REIVES: Educators are superheroes


North Carolina teachers put in hundreds of hours into their profession. Their work extends far outside the walls of a classroom; they support our state’s children at sports games, band performances, and church programs. They are the glue that holds our schools and communities together.

But right now, teachers in North Carolina are overworked, underpaid, and disrespected. Republican leaders in the General Assembly have created these conditions.

Teachers are expected to do more with less. Youth across North Carolina are experiencing a serious mental health crisis, and teachers are on the frontlines. When our schools fall short of the psychologists, counselors, and nurses that are desperately needed, teachers shoulder the additional demands. They are not only in charge of learning, but they care for kids who are going through a hard time.

It’s harder for teachers because they don’t have the assistants they need. Teacher assistants especially help children in lower grades who need extra support. Since these Republican leaders took over the NCGA, they have reduced the number of state funded teacher assistants by almost 20%, from 18,227 to 14,798 TAs.

When looking across the United States, we are one of the worst states for teacher pay. In beginning teacher pay, we rank 46th nationally. We pay new teachers less than Mississippi, Alabama, South Carolina and Tennessee do. If the starting salary is so abysmal, it’s hard to convince incoming professionals to even enter the teaching pipeline.

Republican leadership claim they are giving raises to teachers, but they are really handing out scraps. Educators aren’t fooled. Teacher salaries have not kept up with inflation, and they feel it in their pocketbooks.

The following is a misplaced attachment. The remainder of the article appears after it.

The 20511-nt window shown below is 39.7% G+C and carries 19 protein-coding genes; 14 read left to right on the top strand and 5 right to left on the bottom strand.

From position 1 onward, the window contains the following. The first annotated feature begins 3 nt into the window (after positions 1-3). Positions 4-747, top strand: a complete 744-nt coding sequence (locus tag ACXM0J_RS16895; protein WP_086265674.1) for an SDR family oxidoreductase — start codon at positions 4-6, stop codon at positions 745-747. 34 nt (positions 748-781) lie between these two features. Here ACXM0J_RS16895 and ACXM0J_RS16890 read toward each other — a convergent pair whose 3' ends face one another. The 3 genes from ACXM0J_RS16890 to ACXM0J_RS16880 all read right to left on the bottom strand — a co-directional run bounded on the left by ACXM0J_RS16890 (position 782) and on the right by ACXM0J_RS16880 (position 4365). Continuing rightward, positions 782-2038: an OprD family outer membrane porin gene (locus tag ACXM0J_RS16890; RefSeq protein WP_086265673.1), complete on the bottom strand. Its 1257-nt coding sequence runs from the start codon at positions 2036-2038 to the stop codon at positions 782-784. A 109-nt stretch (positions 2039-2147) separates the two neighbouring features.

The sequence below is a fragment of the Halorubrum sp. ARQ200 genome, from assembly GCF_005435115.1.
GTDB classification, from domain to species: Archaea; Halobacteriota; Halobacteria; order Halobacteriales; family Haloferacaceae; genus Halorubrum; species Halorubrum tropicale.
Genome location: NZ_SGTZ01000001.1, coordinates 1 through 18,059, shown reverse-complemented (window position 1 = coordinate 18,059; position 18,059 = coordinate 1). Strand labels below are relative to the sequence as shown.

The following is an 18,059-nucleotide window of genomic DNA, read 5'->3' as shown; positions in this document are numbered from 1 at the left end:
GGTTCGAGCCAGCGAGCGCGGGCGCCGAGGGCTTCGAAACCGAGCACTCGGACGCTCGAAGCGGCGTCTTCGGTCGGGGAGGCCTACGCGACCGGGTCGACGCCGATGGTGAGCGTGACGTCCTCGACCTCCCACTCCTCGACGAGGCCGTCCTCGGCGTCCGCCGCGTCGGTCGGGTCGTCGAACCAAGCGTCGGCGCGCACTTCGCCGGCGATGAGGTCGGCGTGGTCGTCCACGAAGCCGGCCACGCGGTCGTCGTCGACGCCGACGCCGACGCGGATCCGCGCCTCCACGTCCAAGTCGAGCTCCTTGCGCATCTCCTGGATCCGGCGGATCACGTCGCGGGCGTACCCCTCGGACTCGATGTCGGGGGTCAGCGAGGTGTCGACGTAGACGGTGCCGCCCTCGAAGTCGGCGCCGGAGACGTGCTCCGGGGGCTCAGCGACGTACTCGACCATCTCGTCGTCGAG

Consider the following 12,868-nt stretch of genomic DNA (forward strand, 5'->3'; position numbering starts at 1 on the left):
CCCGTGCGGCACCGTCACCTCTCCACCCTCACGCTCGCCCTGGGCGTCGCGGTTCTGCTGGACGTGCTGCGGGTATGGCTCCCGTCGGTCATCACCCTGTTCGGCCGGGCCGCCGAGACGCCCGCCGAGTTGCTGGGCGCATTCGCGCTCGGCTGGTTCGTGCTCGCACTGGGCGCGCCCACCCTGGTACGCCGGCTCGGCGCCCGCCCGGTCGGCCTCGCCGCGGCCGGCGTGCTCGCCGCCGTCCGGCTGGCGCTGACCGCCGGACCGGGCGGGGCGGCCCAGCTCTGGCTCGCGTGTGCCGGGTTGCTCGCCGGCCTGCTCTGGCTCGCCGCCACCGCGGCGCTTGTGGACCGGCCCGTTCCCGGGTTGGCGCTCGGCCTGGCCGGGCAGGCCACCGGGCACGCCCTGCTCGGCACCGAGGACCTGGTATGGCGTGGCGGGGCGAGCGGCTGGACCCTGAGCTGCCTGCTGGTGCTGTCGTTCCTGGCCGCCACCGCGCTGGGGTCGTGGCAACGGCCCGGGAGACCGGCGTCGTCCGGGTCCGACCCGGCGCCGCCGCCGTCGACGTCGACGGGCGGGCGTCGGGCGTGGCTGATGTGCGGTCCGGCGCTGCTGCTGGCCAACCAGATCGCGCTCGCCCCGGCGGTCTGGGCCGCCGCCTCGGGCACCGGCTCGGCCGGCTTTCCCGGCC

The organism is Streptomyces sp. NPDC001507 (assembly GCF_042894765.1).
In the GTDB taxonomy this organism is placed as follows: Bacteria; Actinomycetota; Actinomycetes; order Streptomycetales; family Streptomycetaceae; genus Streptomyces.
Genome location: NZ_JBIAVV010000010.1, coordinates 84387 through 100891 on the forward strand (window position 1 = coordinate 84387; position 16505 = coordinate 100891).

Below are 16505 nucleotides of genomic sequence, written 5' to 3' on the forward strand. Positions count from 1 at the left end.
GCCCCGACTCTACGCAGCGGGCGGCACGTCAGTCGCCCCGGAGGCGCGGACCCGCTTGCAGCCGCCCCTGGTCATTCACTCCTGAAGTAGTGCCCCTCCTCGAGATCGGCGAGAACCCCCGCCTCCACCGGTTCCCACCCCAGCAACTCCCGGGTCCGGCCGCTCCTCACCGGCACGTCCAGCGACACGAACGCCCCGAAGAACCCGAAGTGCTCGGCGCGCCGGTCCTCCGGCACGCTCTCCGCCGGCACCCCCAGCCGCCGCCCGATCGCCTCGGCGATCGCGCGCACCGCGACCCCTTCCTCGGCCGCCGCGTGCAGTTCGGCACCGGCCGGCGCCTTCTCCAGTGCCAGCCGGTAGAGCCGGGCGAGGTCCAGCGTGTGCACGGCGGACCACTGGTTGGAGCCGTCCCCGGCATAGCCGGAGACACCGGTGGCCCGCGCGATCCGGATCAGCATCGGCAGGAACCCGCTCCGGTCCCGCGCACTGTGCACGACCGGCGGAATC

One of my constituents, Guadalupe, is finishing her fourth year in the classroom. She has an associate’s, bachelor's and master’s degree. Her passion for teaching fuels her: “I chose to be a teacher because I wanted to make a difference, even if it’s small and localized to my community.”

But her family sometimes faces a challenging financial position because of her choice to be a teacher: “I have had to forgo medical services because of the cost of prescriptions for my children. Being a professional with a Master’s degree, I as well as other educators should not be in the predicament where we cannot afford our health needs.”

In 2013, the Republican majority in our state legislature took away master’s pay. They also took away health benefits for retired educators.

The man at the top of the North Carolina Republican ticket in 2024 has called teachers “wicked people.” He sounds like a schoolyard bully, not someone who supports educators and the children they instruct.

We also see disrespect coming from the Republican leadership at the NC General Assembly. Their legislative priorities have been to manufacture culture wars and control the curriculum that teachers are trained to teach. The House passed a bill that restricts instruction about important parts of our country’s history and micromanages the social studies curriculum. And instead of addressing real issues like fully funding public schools or raising teacher pay, Republican leaders passed a “Parents’ Bill of Rights” that burdens teachers with more paperwork and concocts culture wars in our classrooms.

Educators should have their work valued, be paid accordingly, and get respect from our state legislature. They aren’t getting any of the three right now. We owe better to Guadalupe and the thousands of other teachers across the state. Our number one goal this November should be to break the Republican supermajority so we can finally reprioritize public education.

Robert Reives II is the NC House Democratic Leader and represents Chatham County.